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Sheryl Kraft

Sheryl Kraft, a freelance writer and breast cancer survivor, was born in Long Beach, New York. She currently lives in Connecticut with her husband Alan and dog Chloe, where her nest is empty of her two sons Jonathan. Sheryl writes articles and essays on breast cancer and contributes to a variety of publications and websites where she writes on general health and wellness issues. She earned her MFA in writing from Sarah Lawrence College in 2005.

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5 Foods for Your Moods

Menopause & Aging Well

Scientific research finds an association between diet and depression. Diets that included vegetables, fruit, meat fish and whole grains are associated with lower levels of depression and anxiety. Is it any wonder that foods and moods are related?

Is it possible to eat foods that put you in a better mood?

Before you answer that with a "duh, yes, that's what comfort foods are for," let me clarify.

Comfort foods, while they may be hearty and make you feel all nostalgic, cuddly and cared-for, are usually not the best foods to eat in terms of health. Think macaroni and cheese, mashed potatoes, biscuits and gravy and apple pie, and it doesn't take long to realize why. Along with consuming lots of carbs, starches and fats, chances are you're swallowing a side of guilt.

What's the point of trying to comfort yourself if the unintended outcome leads to stress and regret?

On the other hand, there are actually foods that been proven to have properties that can help you feel more relaxed and happier. In her book, Get Smart, registered dietitian Samantha Heller writes, "It is not unusual to see an improvement in mood … as a result of a better diet."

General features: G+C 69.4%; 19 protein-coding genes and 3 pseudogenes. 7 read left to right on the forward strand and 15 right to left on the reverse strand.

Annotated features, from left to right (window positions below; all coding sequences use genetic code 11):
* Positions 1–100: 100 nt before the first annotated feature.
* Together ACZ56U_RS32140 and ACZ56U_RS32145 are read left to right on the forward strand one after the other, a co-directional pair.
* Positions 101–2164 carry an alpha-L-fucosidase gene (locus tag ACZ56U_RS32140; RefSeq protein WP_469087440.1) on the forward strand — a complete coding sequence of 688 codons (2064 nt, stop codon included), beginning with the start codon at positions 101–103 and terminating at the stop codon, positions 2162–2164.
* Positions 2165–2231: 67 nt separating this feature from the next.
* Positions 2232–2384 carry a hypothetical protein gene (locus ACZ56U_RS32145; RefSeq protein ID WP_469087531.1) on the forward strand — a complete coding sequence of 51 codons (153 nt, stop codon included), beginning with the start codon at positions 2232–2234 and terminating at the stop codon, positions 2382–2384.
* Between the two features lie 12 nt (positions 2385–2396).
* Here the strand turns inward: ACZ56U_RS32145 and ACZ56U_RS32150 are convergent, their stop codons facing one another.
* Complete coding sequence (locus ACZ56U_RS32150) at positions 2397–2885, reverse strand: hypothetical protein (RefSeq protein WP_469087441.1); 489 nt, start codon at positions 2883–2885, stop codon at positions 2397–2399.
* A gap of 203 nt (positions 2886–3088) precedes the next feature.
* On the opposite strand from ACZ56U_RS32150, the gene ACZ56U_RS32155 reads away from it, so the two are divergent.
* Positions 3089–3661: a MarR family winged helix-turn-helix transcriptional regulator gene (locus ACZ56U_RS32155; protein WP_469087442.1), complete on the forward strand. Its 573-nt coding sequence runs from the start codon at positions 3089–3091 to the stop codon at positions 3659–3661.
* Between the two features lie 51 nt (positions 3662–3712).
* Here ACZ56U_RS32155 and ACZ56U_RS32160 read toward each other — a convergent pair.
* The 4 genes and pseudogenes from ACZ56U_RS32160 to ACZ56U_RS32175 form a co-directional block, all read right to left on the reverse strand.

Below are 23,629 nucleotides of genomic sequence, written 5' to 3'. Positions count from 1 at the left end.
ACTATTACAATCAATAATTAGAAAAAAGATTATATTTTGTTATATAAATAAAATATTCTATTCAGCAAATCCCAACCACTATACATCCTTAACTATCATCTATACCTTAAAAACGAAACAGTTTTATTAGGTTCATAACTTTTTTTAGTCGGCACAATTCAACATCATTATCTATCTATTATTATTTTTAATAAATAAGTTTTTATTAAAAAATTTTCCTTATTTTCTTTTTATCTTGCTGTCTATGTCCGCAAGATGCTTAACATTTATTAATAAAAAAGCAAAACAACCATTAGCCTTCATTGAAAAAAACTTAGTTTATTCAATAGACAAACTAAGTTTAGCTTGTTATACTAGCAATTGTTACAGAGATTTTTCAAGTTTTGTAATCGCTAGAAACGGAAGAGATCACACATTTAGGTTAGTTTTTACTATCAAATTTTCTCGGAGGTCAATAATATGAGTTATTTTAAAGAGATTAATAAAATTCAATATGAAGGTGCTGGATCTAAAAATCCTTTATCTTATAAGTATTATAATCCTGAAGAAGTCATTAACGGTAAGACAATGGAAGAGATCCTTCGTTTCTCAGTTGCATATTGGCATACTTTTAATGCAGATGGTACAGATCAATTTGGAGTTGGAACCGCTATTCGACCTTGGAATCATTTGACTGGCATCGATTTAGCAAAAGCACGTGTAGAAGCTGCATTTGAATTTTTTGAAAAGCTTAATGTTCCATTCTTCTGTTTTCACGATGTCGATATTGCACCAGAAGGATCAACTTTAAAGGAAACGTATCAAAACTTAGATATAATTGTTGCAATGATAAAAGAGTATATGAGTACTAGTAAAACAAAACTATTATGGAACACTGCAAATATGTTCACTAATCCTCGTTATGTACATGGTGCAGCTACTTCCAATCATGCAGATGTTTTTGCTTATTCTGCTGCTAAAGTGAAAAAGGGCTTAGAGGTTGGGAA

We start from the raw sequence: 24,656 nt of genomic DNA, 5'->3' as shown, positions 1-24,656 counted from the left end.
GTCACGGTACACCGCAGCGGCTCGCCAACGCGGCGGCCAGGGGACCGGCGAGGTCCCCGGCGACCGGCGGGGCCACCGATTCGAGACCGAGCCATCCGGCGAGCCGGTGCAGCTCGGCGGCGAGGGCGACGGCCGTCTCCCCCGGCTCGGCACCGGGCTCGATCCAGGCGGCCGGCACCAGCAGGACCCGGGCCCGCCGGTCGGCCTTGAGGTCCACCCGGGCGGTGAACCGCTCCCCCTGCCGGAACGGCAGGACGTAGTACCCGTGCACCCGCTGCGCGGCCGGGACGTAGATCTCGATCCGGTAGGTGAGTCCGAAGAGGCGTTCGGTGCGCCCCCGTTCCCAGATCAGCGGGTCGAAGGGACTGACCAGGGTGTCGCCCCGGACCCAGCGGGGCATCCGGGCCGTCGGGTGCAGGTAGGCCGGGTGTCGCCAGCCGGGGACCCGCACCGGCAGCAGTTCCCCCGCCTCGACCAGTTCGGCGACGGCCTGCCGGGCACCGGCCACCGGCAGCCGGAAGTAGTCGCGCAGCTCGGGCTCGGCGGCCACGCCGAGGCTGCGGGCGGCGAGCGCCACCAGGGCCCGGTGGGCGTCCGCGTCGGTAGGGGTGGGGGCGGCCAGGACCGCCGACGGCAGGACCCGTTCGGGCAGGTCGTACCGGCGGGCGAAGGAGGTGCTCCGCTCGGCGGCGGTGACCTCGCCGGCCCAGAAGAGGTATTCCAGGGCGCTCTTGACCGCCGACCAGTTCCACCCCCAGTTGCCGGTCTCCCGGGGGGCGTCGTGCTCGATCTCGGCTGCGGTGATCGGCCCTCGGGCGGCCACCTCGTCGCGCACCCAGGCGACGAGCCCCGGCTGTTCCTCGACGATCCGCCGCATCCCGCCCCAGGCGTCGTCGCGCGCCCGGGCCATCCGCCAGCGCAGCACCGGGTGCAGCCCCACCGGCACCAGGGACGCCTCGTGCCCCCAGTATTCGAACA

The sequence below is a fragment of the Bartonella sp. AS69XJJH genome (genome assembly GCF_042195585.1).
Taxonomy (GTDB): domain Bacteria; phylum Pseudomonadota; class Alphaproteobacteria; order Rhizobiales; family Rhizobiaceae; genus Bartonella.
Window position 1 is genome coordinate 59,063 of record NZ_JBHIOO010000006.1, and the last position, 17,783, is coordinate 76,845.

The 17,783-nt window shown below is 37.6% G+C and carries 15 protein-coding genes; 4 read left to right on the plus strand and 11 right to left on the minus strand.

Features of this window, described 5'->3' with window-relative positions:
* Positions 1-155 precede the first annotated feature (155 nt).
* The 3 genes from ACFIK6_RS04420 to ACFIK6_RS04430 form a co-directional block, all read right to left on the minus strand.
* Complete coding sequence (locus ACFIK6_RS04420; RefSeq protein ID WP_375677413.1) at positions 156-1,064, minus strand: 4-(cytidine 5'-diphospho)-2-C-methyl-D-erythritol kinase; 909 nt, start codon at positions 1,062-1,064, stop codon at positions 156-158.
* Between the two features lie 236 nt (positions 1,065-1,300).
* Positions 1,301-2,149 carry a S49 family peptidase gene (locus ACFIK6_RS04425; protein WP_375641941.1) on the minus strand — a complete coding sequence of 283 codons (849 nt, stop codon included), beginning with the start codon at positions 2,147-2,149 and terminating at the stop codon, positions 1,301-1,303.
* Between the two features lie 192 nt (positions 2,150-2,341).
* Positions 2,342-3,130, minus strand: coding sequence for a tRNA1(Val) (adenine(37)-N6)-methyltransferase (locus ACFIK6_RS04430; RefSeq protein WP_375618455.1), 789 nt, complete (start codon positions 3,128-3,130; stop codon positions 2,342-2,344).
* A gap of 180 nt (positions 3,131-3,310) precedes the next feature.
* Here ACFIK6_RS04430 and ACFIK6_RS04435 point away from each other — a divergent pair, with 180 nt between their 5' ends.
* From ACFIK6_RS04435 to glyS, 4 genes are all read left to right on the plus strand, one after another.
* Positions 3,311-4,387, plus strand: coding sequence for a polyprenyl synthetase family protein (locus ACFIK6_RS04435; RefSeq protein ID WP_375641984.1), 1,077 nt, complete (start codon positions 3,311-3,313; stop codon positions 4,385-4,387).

Surely foods and moods can make for a happy marriage.

What to eat: Fish

Why it can make you happy: Major depression is associated with lowered omega-3 fatty acid levels. Fish has a high concentration of these beneficial fatty acids. A study of depressed people who had not responded well to antidepressants showed that those who were given 1,000 milligrams of EPA—a type of omega-3 fatty acid—daily for three months showed significant improvements including better sleep and less anxiety.

Best Fish: Cold-water fish, like salmon, mackerel and sardines, have the highest levels of omega-3s. Other sources of omega-3s include ground flaxseeds, flaxseed oil, soy, tofu, canola oil, walnuts, walnut oil and seaweed.

What to eat: Dark green veggies

Why they can make you happy: Veggies like broccoli, Brussels sprouts, asparagus and spinach are loaded with folate, which is a B-complex vitamin that helps regulate mood. Many studies find that depressed people suffer from folate deficiency in their diets; this deficiency can deplete levels of the neurotransmitter serotonin, which helps regulate moods.

How much to eat: Consume at least five servings of fruits and veggies each day.

What to eat: Eggs and bacon

Why they can make you happy: Psychiatrist Drew Ramsey, author of The Happiness Diet, says that free-range eggs contain lots of vitamin B12, which is crucial for avoiding agitation and loss of focus. In addition, pasture-raised pigs contain oleic acid, which is linked to a decreased risk of depression in women. The choline in both eggs and bacon is linked to lower anxiety, he says.

What to eat: Beans

Why they can make you happy: For one thing, beans take a long time to digest, thus stabilizing blood sugar levels (low blood sugar can result in mood swings). For another, they contain folate and are rich in the amino acid tryptophan, which is used by the body to produce serotonin. If you're not used to eating beans, start slowly to avoid bloating and gas.

What to eat: Tomatoes

Why they can make you happy: Aside from being rich in lycopene, a nutrient that stops the buildup of pro-inflammatory brain compounds that are linked to depression, tomatoes also contain folic acid, which may help prevent an excess of homocysteine from forming in the body. Excess homocysteine can interfere with the production of serotonin, dopamine and norepinephrine, all mood regulators.

More food for thought:
Menopause and Anxiety
What Is Happiness?

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